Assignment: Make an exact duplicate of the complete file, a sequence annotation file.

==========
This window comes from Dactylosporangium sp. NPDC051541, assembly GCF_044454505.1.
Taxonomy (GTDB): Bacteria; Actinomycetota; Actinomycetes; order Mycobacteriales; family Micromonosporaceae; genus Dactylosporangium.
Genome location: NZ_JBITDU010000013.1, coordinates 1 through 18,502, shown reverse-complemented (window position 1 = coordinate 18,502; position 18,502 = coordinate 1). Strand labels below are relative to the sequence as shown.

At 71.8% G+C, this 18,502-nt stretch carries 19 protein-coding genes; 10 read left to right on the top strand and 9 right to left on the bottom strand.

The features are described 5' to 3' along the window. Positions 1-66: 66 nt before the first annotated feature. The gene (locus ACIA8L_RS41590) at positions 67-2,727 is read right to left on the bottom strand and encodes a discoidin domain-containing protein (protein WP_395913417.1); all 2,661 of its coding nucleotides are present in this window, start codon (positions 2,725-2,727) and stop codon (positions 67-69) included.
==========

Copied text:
This window comes from Dactylosporangium sp. NPDC051541, assembly GCF_044454505.1.
Taxonomy (GTDB): Bacteria; Actinomycetota; Actinomycetes; order Mycobacteriales; family Micromonosporaceae; genus Dactylosporangium.
Genome location: NZ_JBITDU010000013.1, coordinates 1 through 18,502, shown reverse-complemented (window position 1 = coordinate 18,502; position 18,502 = coordinate 1). Strand labels below are relative to the sequence as shown.

At 71.8% G+C, this 18,502-nt stretch carries 19 protein-coding genes; 10 read left to right on the top strand and 9 right to left on the bottom strand.

The features are described 5' to 3' along the window. Positions 1-66: 66 nt before the first annotated feature. The gene (locus ACIA8L_RS41590) at positions 67-2,727 is read right to left on the bottom strand and encodes a discoidin domain-containing protein (protein WP_395913417.1); all 2,661 of its coding nucleotides are present in this window, start codon (positions 2,725-2,727) and stop codon (positions 67-69) included.